The authors gratefully acknowledge the support of the RAL Millimetre-wave Group Precision Development Facility for fabrication of the waveguide and feedhorns. Funding for the work was provided by the European Space Agency General Support and Technology Programme (GSTP, contract 4000114487/15/NL/AF), the UK Space Agency Centre for Earth Observation and Instrumentation (CEOI, Contract RP10G0435A03), the UK Engineering and Physical Sciences Research Council (Grants EP/J017671/1 and EP/P021859/1), and the Royal Society (Wolfson Research Merit Award WM150029).
Brian Ellison (CEng, FIET, MIEE) received a B.Sc. (Hons) degree in physics and astrophysics from the University of London, in 1977, and an honorary doctorate from The Open University, in 2017. In 1977 he joined the then UK Science Research Council and worked at its Chilbolton Observatory where he developed microwave radiometers for astronomy research. In 1984 he joined the California Institute of Technology, USA, where he developed millimeter-wave superconducting receivers and also acted as Chief Engineer for the Caltech Submillimeter-wave Observatory. In 1989 he joined the UK Science and Technology Facilities Council Rutherford Appleton Laboratory and currently leads its Millimetre-wave Technology Group and directs an extensive team of researchers in the development instrumentation for Earth-observation and astronomy experiments. His personal research interests include the advancement of terahertz technology related to high-resolution spectroscopy, and he is a visiting professor at the School of Physical Sciences of The Open University.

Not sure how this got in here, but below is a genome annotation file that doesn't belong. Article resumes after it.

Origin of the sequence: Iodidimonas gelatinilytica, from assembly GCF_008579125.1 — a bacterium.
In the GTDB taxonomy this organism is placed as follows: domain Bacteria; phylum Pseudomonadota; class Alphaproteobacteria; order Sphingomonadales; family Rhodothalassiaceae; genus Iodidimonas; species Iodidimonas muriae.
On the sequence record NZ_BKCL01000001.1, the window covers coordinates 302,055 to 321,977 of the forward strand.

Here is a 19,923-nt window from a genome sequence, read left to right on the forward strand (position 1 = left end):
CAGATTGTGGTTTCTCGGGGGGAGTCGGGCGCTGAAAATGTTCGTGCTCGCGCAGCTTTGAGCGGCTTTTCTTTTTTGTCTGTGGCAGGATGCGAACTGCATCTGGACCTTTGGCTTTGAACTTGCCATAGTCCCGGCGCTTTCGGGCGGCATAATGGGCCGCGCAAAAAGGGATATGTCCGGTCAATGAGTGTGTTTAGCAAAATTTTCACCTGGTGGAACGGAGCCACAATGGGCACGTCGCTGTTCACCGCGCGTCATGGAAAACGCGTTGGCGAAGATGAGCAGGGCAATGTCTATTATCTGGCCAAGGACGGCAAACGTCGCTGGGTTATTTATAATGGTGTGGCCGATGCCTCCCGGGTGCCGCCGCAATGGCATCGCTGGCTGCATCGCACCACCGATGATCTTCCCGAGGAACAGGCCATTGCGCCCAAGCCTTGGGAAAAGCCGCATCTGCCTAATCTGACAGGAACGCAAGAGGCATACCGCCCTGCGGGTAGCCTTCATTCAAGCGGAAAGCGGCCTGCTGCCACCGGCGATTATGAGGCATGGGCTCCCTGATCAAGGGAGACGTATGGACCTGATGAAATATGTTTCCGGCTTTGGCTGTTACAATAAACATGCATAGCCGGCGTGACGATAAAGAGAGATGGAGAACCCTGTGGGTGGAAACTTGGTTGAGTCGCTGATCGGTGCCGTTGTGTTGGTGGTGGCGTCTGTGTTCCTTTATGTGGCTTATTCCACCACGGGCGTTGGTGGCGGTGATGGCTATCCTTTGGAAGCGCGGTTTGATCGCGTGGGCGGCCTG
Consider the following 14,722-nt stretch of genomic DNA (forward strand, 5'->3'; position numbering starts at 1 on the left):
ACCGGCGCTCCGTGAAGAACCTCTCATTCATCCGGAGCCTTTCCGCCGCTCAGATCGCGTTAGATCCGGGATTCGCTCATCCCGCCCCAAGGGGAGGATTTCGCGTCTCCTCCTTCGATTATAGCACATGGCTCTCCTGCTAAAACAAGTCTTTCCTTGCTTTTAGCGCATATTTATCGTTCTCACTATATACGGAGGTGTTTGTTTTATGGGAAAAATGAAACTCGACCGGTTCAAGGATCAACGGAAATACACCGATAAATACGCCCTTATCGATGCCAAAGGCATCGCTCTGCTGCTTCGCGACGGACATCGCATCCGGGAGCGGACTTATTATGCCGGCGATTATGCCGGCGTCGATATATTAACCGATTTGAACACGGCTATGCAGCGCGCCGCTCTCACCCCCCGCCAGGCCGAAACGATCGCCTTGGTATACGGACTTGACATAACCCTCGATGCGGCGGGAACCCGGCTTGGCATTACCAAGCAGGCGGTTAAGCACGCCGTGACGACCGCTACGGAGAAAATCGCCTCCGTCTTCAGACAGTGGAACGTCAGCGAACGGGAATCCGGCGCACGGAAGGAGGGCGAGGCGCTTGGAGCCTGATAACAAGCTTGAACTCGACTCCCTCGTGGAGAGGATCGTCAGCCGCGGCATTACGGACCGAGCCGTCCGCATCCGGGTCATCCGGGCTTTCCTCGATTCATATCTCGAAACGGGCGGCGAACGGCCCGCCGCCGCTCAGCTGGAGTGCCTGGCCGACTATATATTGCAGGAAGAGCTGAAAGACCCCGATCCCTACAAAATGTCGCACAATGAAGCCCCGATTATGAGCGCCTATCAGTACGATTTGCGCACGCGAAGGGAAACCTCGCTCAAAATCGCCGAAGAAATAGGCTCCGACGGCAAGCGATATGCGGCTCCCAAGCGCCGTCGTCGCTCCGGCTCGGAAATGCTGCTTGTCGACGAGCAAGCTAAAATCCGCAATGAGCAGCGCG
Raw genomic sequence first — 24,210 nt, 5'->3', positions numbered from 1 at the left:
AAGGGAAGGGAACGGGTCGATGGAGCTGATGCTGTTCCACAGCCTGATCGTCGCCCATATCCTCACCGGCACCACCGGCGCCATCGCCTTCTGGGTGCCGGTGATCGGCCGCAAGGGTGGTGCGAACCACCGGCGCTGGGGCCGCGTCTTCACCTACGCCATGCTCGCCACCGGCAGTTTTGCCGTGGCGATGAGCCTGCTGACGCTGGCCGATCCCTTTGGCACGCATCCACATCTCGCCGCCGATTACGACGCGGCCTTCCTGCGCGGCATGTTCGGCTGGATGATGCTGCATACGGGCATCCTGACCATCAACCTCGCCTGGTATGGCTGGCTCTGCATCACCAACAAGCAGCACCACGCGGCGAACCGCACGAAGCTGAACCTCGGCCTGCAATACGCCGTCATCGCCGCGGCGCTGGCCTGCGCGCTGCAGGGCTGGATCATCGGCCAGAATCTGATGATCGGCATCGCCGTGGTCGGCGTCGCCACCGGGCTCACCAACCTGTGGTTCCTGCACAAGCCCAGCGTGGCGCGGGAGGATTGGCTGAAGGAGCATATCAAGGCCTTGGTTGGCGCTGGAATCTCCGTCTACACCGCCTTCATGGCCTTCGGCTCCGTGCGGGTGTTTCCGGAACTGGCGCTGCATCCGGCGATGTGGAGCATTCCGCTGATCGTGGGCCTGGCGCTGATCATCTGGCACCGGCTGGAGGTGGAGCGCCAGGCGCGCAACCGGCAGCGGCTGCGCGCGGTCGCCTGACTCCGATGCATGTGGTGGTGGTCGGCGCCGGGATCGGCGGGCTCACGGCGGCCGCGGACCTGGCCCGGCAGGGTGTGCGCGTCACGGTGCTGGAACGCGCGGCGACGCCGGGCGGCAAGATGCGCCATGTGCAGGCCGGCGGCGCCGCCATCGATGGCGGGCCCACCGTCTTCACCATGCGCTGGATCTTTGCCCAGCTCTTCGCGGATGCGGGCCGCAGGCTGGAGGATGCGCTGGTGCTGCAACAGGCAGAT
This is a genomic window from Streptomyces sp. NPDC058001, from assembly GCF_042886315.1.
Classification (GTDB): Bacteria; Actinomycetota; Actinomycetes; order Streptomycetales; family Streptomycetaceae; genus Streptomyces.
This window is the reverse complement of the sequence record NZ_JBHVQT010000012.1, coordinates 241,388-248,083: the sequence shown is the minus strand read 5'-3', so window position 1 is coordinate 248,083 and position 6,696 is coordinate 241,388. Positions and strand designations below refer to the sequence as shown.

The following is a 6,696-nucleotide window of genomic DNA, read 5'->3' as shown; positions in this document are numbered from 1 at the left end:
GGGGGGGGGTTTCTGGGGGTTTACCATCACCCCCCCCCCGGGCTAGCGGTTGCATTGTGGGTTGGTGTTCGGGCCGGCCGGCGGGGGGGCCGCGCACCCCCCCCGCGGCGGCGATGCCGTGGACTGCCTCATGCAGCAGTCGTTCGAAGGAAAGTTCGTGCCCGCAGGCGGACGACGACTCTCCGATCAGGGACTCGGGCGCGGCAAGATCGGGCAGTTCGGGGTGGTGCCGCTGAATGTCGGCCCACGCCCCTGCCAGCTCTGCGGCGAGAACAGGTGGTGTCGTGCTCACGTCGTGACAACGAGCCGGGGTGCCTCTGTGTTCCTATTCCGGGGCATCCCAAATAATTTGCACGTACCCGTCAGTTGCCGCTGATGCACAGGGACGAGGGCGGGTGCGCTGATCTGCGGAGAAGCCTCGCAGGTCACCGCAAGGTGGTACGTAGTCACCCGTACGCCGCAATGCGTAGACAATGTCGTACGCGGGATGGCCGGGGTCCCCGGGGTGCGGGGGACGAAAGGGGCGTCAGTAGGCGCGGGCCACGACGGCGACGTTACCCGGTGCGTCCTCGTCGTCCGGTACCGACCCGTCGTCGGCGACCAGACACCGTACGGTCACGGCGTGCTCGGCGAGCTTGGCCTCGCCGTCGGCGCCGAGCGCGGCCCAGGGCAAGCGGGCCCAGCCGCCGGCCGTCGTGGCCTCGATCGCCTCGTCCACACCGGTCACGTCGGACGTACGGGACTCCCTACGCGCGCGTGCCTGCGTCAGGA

Alexander Valavanis received his M.Eng. (Hons) degree in electronic engineering from the University of York, York, UK, in 2004, and his Ph.D. degree in electronic and electrical engineering from the University of Leeds, Leeds, UK, in 2009. From 2004 to 2005, he was an instrumentation engineer with STFC Daresbury Laboratories, Warrington, UK, and from 2009 to 2016 he was a Research Fellow at the University of Leeds. He is currently a University Academic Fellow (tenure track) in Terahertz Instrumentation at the University of Leeds. His research interests include terahertz instrumentation, quantum cascade lasers, silicon photonics, and computational methods for quantum electronics.